I have heard from a lot of PMs that it is hard to involve the team into retrospective process. Team members are usually enthusiastic about discussing complaints, what the idiot is the customer (yes, I know that you don’t have that in your team, as all of you respect your customer, you have a great atmosphere in the team. But I do have these problems in my teams). When I try to ask the developers some more constructive questions – I get something like “Everything was ok” from the developer. How to get more?
Sometimes I am standing in front of the team, which is comfortably sitting in the chairs and looking at me, with their faces showing “Hm..one more meeting…what does that PM need? We didn’t have this crap with the previous PM!”. And I am thinking how to awake them, make the part of the process, share their thoughts (you’ll be surprised, how many great thoughts can developers come up with).
Usually I use some activities, which help to awake everyone in the room and make their brains work a bit. Some time ago I came across the idea to visualize the team mood during the sprint. The idea is to show “what happened during the sprint” and the team members mood connected/not connected to these events.
You will need: board/flip chart, markers, team.
Drawing (5-7 min):
PM/Scrum master draws two axis – the horizontal one shows the “time”, vertical one is for “mood”. Time axis should have all your sprint days marked. PM puts all the sprint events, which matter to the team. After that it is time to have some physical activity – all the team members get up and join PM near the board. They have to draw their mood every day of the sprint. Events on the line help a lot when it comes to remembering what we were doing at that day.
As the result you’ll get something like that:
Note: Don’t ask developers drawing their mood one by one when all the rest of the team is looking at them. It is very hard to show your real bad mood on the graph, especially if others were optimistic.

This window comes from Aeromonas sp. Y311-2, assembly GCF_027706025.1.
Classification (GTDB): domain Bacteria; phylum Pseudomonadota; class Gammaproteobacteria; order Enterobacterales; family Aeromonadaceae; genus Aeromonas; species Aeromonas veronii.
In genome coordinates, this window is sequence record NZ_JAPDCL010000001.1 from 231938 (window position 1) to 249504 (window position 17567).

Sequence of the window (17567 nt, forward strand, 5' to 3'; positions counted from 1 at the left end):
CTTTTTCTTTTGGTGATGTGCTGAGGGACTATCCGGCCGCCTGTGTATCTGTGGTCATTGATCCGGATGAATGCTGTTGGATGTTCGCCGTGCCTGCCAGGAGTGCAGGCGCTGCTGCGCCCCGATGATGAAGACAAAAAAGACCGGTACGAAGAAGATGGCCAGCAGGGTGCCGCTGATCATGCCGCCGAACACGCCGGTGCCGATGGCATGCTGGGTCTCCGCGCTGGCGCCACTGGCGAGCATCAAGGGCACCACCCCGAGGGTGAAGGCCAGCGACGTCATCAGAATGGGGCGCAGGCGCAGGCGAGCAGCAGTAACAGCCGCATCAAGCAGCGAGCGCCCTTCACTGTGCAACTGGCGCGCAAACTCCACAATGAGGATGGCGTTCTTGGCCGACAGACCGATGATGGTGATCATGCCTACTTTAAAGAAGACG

Yarrr, you did the hardest thing! All of you had to get up and draw something, argue about who will get the pink marker. Now it is time to discuss the result.
Discussion (up to 15 min):
I bet you’ll se the interesting things on the graph. For example, if your team was honest enough – you’ll see that they were not so happy, as you thought. Great! it’s time to discuss, why and what do they think about all this stuff.
To be discussed:
- Sudden changes in curve (drop down, dramatic rise)
- The same, or quite the opposite reaction of the team to the event
- “Sad” curve of one of the members
- Too happy curve (looks like this guy was not with you all the sprint!)
Now it is time to turn to the retrospective. You had a great push to discuss the events, remember, what you did during the sprint. This can be the first part of the retrospective.
The resulting graph should be located in the team’s room. I bet everyone who enters the room will ask “What is this? I want this for our team too!”.
Just imagine, how hard it is to answer the question ‘How was your mood during the sprint?”. You’ll probable hear “Everything was ok”. Especially, if the management is present on the meeting. In our company we have regular PM meetings, where our bosses can be present. PMs are expected to tell about the issues on their projects, teams, etc. Can you imagine PM standing up and saying “Everything is worther than I expected, I failed, team failed…”. This PM will probable found himself in the list of whiners and a defeatists.
So I proposed PMs to do the same. All the people present on the meeting had to draw their mood (yep, the boss too!). Here is the example:
And the example of the positive graph, so you won’t thing it’s a disaster on all my projects.